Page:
Do you blog?
Everything from gossip to homework shows up onscreen in these cyber diaries.
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The class blogs, which are taking heat for being "synthetically produced," as a reader of the online journal Slashdot put it, are proving useful. Through postings students can share their thoughts in a more comfortable medium - and hone their writing skills.Skip to next paragraph
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"The format of blogs is written, which means the thoughts tend to be in bigger chunks and nobody can interrupt you," Mr. Weinberger says. "It favors a different class of people, people who don't like to talk in class or think out loud, people who like to write things down before they show it."
Meg Hourihan, cofounder of blogger.com and author of the enormously popular weblog www.megnut.com, says blogs can actually level the playing field.
"It's a great way for quieter, shy kids to participate, just as a mailing list can be a great outlet in a corporate environment for the nonvocal to make a lot of contributions," she says. "[Blogs] take away the advantage from the loudest person and highlight people who actually add something to the conversation."
Most bloggers keep a backlog of material on their site. Natalia's blog is called "Toast." On it, the more recent material is filed under "Fresh," and the dated logs - which usually means more than a few weeks old - are catalogued chronologically under "Stale."
"Instant messages and e-mail are notoriously slapdash," Mr. Baker says. "But bloggers archive their old entries, so words have a little more permanence. If you've set up this public forum where you can go every day and carefully explain why you're angry at your friend, or how you feel about the war in Iraq, or why you hated the last episode of 'Buffy,' you're going to learn a lot more about arranging words to say precisely what you mean."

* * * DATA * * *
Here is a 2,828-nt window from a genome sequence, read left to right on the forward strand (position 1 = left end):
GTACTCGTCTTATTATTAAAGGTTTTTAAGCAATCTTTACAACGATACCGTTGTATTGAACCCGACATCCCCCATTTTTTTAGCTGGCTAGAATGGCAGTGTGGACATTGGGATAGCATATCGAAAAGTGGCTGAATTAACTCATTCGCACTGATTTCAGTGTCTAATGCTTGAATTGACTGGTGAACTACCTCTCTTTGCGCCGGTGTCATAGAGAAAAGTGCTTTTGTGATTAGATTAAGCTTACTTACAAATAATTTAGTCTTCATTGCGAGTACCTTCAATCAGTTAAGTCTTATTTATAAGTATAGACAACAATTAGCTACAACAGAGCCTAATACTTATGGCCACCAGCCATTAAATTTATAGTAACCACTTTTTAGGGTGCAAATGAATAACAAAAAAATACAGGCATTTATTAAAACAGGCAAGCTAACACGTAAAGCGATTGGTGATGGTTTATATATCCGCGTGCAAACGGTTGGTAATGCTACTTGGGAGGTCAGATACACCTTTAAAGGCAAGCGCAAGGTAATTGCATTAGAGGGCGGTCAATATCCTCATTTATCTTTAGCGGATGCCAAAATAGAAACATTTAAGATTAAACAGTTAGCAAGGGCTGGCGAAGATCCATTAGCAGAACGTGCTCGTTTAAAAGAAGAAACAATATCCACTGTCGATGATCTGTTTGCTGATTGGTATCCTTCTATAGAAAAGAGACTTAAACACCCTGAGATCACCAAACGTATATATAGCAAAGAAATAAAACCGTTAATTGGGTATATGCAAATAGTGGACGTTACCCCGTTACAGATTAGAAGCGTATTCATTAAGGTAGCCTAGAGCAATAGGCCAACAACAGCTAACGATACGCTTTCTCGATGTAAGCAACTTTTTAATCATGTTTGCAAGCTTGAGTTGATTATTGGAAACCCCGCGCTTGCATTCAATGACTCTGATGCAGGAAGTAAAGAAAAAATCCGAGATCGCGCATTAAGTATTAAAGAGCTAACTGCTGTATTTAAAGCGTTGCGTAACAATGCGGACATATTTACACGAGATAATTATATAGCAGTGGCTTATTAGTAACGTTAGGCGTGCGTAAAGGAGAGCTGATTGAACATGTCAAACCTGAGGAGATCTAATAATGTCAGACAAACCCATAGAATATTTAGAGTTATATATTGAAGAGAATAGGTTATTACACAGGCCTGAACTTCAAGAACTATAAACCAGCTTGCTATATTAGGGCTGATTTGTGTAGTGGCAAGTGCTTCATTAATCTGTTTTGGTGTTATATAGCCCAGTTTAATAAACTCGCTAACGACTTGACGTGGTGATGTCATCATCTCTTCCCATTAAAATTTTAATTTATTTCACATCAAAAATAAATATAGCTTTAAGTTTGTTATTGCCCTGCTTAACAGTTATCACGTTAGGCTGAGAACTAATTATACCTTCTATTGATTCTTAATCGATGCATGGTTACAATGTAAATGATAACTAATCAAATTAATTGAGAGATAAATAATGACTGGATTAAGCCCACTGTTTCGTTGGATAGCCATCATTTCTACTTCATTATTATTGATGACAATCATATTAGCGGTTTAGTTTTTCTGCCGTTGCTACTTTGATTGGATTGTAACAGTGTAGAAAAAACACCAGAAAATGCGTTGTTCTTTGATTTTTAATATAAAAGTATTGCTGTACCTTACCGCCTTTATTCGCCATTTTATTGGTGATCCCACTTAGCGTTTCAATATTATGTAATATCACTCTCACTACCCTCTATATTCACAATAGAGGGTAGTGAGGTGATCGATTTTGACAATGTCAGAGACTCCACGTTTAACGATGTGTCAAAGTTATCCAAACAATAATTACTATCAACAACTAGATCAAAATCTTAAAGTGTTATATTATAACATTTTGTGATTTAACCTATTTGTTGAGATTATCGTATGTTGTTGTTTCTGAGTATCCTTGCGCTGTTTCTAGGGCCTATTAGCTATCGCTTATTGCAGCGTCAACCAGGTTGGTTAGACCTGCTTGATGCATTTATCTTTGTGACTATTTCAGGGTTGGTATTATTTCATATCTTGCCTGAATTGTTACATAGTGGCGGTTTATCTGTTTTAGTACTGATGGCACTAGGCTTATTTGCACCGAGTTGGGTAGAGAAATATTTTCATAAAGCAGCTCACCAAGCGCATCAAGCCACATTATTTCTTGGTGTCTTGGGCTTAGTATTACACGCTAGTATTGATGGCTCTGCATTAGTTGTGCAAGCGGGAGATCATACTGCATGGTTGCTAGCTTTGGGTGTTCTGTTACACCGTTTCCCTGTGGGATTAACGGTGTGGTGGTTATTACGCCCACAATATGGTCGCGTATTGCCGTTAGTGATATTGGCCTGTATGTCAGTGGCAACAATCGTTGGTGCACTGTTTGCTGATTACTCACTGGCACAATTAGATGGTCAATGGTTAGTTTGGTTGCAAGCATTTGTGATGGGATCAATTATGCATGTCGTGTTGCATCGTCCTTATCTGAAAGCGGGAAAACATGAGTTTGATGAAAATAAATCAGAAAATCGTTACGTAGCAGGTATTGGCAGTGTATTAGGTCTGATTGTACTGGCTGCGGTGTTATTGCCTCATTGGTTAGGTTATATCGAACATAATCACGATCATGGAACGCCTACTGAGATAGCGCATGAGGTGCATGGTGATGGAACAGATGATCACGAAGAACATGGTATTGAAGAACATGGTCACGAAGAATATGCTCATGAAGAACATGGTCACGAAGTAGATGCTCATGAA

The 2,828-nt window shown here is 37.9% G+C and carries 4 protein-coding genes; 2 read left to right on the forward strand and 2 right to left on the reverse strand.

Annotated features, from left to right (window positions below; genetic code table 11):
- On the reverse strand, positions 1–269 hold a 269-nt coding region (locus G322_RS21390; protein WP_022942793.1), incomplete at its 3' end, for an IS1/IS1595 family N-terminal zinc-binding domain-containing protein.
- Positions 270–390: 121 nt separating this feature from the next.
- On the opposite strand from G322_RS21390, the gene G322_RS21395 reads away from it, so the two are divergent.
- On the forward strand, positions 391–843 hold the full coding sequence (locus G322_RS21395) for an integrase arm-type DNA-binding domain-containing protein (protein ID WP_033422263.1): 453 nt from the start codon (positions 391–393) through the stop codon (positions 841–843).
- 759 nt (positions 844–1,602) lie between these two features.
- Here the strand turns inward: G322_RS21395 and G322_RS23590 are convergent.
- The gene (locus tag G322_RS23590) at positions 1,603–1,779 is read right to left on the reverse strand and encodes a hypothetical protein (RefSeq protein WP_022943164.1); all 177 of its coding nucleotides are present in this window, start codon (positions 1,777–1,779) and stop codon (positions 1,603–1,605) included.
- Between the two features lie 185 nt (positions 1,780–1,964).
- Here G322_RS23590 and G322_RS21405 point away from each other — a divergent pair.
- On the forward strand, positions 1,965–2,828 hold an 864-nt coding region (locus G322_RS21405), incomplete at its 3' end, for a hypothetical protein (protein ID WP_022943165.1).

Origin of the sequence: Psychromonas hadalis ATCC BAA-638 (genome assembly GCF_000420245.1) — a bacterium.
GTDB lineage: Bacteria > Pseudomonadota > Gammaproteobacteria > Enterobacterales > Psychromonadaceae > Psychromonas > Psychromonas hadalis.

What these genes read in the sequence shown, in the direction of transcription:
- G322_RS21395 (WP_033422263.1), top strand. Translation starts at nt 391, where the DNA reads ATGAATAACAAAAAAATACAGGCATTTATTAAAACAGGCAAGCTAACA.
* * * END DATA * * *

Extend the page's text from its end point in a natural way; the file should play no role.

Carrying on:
But precision doesn't always gain points online, and it can be dangerous for adolescents who may inadvertently reveal where they live, where they go to school, and who their friends are.
"I think everyone who keeps an online presence is [worried] about security," Natalia says. "I go through periods when I'm really paranoid about stalking and wonder if I should mention city names or link to articles written about my school. But most of the time I'm not very worried. I feel comfortable online."
Jamal, a high school sophomore whose family immigrated to New York from Pakistan, doesn't worry too much about people learning who he is from his blog, which he calls "Jamalistan."
"I definitely don't release too much information," he says. "But if someone were to use the information against me, I guess I'd be flattered that they went to my site to get my point of view."
Many high school students devote hours outside of school to their personal blogs, and find the activity to be both a creative outlet and a place to, well, rant.
"If I have a strong emotion about something, be it joy, anger, frustration, confusion, or anything else, I will usually try to put [it] into words," Natalia says. "It is therapeutic to rant about it."
On the four-year anniversary of the Columbine shootings in April, Jamal posted the following on his blog: "I spent the day being paranoid, moping, and para-moping. Someone was telling me to cheer up, but I said that it actually scared me. Life was proved fragile and delicate that week."
Jamal admits that his weblog has become "yet another tool of productive procrastination." But being productive, he adds, is what counts. "Compared to other forms of expression - painting, drawing, writing - this seems like the one most compatible with today's Internet-incorporated world. Some days I don't have inspiration - just homework."
These minibiographies are unfolding in high school blogs around the world, an exercise in documentation that, in a way, serves as a grand-scale word game, a cyber-form of natural selection that weeds out - or at least ignores - the unworthy.
"Most of the highly visible bloggers spend a lot of time responding to other bloggers, or butting into debates raging on other blogs," Baker says.
"It's called blogrolling - blogging on blogging on blogging. The person who regurgitates clichéd slogans or throws around profanity-laced ad hominem attacks generally loses. The person who's best at wielding words generally wins."